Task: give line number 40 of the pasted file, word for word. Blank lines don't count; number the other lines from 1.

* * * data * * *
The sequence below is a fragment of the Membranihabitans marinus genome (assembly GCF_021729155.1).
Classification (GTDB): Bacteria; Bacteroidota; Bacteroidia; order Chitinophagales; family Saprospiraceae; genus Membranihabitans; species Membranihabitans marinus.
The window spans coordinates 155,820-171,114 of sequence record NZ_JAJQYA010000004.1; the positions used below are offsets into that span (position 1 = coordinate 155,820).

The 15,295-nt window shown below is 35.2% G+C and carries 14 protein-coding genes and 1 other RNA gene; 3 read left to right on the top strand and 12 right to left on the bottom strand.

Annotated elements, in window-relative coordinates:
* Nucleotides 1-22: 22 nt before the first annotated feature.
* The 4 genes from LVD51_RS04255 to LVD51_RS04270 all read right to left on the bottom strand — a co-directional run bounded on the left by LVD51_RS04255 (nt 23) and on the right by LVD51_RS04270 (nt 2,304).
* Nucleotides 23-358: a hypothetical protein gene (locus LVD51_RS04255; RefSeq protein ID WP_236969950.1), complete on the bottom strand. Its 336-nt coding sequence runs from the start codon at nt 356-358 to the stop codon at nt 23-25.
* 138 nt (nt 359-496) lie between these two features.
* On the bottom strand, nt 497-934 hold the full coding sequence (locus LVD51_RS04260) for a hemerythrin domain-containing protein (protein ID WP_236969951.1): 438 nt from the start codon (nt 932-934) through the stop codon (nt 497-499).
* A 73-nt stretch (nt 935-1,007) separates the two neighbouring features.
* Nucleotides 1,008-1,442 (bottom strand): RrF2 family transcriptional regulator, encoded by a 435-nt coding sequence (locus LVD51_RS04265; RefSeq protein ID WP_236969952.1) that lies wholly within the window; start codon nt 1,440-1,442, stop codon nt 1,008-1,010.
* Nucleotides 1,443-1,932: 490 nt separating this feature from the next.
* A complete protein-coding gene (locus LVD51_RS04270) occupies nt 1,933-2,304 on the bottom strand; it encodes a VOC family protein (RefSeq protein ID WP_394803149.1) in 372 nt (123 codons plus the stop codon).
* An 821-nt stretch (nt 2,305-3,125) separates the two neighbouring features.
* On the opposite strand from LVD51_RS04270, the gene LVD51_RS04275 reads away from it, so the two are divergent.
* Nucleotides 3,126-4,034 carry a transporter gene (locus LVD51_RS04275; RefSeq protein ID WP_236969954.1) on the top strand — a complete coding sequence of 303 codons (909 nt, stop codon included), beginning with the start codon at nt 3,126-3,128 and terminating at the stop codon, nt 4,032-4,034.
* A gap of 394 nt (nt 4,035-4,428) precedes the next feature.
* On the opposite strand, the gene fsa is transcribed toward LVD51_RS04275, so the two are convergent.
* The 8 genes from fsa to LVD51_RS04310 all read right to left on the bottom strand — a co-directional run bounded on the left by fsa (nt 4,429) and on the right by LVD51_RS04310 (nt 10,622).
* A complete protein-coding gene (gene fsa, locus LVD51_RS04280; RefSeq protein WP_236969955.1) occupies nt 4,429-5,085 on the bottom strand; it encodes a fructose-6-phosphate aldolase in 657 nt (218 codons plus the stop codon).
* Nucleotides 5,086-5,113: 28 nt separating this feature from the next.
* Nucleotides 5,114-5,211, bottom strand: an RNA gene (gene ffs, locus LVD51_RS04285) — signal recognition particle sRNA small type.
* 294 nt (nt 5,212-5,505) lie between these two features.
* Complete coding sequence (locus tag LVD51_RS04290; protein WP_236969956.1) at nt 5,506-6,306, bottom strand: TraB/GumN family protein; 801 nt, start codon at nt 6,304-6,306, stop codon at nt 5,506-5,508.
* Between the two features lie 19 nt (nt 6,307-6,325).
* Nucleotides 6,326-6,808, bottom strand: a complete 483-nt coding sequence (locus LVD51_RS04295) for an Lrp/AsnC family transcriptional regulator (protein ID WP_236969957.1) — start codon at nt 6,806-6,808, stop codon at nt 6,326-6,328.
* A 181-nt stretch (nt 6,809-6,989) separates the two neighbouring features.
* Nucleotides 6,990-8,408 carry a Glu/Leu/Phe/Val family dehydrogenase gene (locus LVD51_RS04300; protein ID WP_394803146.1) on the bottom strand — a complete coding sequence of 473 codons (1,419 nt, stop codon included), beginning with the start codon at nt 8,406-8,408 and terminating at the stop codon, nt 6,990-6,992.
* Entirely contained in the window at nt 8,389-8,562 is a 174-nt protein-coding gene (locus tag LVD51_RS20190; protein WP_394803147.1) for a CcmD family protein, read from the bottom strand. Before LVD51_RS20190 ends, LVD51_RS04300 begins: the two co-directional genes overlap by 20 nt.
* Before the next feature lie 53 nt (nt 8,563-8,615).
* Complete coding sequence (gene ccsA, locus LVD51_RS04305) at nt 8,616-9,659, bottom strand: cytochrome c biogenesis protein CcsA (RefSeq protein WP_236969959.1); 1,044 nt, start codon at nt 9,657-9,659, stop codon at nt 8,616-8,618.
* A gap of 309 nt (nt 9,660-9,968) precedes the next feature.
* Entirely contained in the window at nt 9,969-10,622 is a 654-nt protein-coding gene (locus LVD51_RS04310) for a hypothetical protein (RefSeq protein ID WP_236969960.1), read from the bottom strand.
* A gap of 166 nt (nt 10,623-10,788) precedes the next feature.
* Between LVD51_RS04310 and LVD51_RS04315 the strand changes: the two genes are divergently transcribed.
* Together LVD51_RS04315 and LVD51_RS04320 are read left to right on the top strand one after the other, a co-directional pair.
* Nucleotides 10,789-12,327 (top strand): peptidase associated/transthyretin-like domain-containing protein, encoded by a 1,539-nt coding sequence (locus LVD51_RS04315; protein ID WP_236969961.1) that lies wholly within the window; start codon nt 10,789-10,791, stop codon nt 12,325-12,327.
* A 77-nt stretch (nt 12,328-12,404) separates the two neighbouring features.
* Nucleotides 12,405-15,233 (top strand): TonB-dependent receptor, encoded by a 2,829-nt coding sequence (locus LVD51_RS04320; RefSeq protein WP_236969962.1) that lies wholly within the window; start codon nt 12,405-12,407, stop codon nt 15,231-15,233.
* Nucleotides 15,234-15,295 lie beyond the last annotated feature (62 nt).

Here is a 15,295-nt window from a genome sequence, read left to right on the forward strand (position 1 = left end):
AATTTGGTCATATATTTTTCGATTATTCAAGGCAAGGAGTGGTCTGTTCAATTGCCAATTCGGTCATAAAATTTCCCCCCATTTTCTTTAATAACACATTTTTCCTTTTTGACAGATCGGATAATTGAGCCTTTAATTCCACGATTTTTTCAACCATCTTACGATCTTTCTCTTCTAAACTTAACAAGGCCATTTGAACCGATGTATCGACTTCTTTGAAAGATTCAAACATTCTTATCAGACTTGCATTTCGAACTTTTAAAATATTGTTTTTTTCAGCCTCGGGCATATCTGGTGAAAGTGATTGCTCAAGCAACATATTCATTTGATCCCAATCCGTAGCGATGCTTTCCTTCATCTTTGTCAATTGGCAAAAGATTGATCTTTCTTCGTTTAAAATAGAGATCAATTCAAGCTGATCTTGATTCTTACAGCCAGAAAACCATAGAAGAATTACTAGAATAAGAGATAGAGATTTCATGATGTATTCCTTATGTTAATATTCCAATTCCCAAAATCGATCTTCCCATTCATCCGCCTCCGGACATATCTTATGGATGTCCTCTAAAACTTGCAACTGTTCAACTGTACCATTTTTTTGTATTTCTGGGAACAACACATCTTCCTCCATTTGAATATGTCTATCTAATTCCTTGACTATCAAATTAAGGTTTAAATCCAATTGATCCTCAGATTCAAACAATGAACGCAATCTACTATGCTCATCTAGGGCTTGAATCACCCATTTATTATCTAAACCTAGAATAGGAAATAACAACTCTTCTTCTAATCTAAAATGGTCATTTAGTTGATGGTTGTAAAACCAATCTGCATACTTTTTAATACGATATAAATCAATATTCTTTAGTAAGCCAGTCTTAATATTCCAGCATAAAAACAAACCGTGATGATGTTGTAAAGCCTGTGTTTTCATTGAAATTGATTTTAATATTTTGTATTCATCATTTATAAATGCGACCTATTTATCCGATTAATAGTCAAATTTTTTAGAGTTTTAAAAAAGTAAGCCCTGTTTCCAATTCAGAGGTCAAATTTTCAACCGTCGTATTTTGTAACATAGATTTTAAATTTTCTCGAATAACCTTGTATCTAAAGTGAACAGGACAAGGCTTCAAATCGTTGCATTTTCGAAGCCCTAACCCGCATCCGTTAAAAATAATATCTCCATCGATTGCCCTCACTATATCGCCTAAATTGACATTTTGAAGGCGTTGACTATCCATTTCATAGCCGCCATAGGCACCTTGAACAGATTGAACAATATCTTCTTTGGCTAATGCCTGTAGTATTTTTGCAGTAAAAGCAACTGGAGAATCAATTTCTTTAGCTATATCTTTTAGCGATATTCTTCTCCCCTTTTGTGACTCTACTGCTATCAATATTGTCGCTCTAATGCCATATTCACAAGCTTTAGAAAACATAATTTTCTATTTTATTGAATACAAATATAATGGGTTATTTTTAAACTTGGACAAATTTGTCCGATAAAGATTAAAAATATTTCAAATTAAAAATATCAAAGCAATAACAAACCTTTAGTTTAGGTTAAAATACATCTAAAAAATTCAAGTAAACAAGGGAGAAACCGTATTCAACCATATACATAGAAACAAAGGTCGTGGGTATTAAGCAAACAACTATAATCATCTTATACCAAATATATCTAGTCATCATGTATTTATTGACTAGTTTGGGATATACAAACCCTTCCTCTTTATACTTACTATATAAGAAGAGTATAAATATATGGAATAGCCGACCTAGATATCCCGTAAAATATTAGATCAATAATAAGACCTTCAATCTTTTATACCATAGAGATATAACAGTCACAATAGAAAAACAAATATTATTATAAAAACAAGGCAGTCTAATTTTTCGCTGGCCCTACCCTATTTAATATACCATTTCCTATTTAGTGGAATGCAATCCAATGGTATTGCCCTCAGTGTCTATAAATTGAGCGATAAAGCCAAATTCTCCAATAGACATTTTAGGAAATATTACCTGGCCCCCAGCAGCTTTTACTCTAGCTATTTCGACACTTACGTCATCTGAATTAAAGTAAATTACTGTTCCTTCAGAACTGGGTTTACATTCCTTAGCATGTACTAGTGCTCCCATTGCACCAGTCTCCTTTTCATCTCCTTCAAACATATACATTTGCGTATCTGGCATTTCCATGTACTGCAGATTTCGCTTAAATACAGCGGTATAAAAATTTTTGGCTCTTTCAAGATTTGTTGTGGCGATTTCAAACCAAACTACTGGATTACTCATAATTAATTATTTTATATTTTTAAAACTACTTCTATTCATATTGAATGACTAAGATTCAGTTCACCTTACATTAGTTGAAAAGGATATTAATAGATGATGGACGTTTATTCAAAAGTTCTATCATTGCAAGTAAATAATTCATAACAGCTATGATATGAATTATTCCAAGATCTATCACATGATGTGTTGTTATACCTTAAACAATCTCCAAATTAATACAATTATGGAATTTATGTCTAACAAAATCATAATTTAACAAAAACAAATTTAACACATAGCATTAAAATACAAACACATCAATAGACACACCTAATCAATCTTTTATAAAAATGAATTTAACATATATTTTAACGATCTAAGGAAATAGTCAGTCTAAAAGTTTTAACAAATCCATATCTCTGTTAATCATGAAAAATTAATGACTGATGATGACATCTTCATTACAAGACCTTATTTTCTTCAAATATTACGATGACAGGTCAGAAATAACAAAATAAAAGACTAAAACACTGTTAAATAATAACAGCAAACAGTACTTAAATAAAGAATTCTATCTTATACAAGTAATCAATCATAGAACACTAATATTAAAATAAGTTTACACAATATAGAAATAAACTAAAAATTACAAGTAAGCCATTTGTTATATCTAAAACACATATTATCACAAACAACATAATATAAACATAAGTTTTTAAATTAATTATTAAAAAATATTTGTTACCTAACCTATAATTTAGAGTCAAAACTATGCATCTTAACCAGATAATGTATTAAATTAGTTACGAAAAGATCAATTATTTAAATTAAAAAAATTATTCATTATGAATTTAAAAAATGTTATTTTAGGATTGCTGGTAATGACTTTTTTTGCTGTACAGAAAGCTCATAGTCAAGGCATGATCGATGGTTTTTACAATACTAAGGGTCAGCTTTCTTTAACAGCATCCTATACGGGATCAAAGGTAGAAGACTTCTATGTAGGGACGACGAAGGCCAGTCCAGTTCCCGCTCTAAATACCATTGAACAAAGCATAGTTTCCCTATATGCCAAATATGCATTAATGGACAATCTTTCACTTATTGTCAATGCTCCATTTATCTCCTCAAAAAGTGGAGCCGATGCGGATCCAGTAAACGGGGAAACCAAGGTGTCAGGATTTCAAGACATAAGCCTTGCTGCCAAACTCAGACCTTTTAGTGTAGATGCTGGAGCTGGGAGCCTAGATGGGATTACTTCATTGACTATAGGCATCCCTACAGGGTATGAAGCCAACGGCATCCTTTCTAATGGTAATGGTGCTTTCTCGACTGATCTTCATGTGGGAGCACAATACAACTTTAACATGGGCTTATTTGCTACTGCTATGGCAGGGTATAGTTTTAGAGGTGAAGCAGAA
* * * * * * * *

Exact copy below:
* Nucleotides 12,405-15,233 (top strand): TonB-dependent receptor, encoded by a 2,829-nt coding sequence (locus LVD51_RS04320; RefSeq protein WP_236969962.1) that lies wholly within the window; start codon nt 12,405-12,407, stop codon nt 15,231-15,233.